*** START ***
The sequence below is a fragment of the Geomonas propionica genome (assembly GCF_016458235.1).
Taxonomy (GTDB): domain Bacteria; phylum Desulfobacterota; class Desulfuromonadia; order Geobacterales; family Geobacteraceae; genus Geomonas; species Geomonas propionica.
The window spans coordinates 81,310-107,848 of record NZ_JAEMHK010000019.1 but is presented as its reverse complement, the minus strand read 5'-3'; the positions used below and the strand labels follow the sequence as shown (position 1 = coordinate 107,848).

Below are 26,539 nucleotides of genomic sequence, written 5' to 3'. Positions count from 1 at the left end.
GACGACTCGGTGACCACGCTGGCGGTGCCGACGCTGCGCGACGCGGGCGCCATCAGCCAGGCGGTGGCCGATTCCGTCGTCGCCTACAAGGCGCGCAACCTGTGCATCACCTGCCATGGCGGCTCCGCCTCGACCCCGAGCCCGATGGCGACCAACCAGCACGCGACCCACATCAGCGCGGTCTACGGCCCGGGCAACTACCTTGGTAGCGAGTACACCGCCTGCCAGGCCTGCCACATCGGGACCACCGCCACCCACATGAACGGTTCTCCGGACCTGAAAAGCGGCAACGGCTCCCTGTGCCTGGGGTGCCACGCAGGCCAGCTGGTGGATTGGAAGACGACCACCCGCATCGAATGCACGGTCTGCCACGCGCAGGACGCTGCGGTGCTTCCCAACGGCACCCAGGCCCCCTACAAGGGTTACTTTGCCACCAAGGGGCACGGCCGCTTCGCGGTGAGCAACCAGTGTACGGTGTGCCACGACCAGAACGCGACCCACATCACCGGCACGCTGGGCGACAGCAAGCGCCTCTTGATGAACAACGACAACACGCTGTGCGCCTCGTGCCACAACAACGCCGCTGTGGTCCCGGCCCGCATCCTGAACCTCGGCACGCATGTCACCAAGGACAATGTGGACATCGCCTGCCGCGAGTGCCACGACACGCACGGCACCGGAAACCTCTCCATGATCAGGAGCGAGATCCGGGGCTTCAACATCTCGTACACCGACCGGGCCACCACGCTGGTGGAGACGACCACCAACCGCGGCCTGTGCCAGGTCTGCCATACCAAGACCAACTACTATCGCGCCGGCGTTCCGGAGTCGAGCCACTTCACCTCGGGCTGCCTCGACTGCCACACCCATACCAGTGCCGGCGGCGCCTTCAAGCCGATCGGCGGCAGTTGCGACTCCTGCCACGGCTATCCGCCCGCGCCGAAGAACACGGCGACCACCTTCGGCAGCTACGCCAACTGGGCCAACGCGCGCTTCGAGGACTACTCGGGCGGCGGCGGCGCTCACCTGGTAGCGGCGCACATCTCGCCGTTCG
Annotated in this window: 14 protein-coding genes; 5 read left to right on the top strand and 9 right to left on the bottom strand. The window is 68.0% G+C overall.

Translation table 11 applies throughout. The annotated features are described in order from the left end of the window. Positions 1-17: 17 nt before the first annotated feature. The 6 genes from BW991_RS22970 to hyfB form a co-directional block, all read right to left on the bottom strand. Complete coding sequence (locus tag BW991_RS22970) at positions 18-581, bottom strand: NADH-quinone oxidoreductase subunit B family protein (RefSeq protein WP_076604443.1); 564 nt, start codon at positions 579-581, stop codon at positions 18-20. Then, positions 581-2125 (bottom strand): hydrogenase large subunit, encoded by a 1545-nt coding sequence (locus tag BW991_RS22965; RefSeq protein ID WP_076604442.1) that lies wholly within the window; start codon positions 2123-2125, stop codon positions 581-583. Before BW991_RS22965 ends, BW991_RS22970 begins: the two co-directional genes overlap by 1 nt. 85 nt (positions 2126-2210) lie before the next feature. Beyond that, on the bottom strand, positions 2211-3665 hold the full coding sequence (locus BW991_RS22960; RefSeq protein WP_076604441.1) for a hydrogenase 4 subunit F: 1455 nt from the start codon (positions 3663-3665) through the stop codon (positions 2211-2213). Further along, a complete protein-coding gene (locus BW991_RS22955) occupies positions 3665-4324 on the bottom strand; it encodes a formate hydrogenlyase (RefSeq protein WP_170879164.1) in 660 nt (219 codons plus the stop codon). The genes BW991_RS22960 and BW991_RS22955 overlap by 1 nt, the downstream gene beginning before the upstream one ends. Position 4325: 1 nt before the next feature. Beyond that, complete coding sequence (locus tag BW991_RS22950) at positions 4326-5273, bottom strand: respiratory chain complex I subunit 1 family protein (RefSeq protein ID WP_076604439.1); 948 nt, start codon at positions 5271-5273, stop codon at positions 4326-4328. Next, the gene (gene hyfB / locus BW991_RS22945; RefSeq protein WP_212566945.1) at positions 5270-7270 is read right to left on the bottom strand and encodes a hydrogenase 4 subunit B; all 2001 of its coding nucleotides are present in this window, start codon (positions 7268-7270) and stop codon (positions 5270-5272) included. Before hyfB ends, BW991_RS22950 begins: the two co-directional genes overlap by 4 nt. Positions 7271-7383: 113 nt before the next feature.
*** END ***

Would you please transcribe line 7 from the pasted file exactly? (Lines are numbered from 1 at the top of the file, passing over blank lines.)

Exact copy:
Translation table 11 applies throughout. The annotated features are described in order from the left end of the window. Positions 1-17: 17 nt before the first annotated feature. The 6 genes from BW991_RS22970 to hyfB form a co-directional block, all read right to left on the bottom strand. Complete coding sequence (locus tag BW991_RS22970) at positions 18-581, bottom strand: NADH-quinone oxidoreductase subunit B family protein (RefSeq protein WP_076604443.1); 564 nt, start codon at positions 579-581, stop codon at positions 18-20. Then, positions 581-2125 (bottom strand): hydrogenase large subunit, encoded by a 1545-nt coding sequence (locus tag BW991_RS22965; RefSeq protein ID WP_076604442.1) that lies wholly within the window; start codon positions 2123-2125, stop codon positions 581-583. Before BW991_RS22965 ends, BW991_RS22970 begins: the two co-directional genes overlap by 1 nt. 85 nt (positions 2126-2210) lie before the next feature. Beyond that, on the bottom strand, positions 2211-3665 hold the full coding sequence (locus BW991_RS22960; RefSeq protein WP_076604441.1) for a hydrogenase 4 subunit F: 1455 nt from the start codon (positions 3663-3665) through the stop codon (positions 2211-2213). Further along, a complete protein-coding gene (locus BW991_RS22955) occupies positions 3665-4324 on the bottom strand; it encodes a formate hydrogenlyase (RefSeq protein WP_170879164.1) in 660 nt (219 codons plus the stop codon). The genes BW991_RS22960 and BW991_RS22955 overlap by 1 nt, the downstream gene beginning before the upstream one ends. Position 4325: 1 nt before the next feature. Beyond that, complete coding sequence (locus tag BW991_RS22950) at positions 4326-5273, bottom strand: respiratory chain complex I subunit 1 family protein (RefSeq protein ID WP_076604439.1); 948 nt, start codon at positions 5271-5273, stop codon at positions 4326-4328. Next, the gene (gene hyfB / locus BW991_RS22945; RefSeq protein WP_212566945.1) at positions 5270-7270 is read right to left on the bottom strand and encodes a hydrogenase 4 subunit B; all 2001 of its coding nucleotides are present in this window, start codon (positions 7268-7270) and stop codon (positions 5270-5272) included. Before hyfB ends, BW991_RS22950 begins: the two co-directional genes overlap by 4 nt. Positions 7271-7383: 113 nt before the next feature.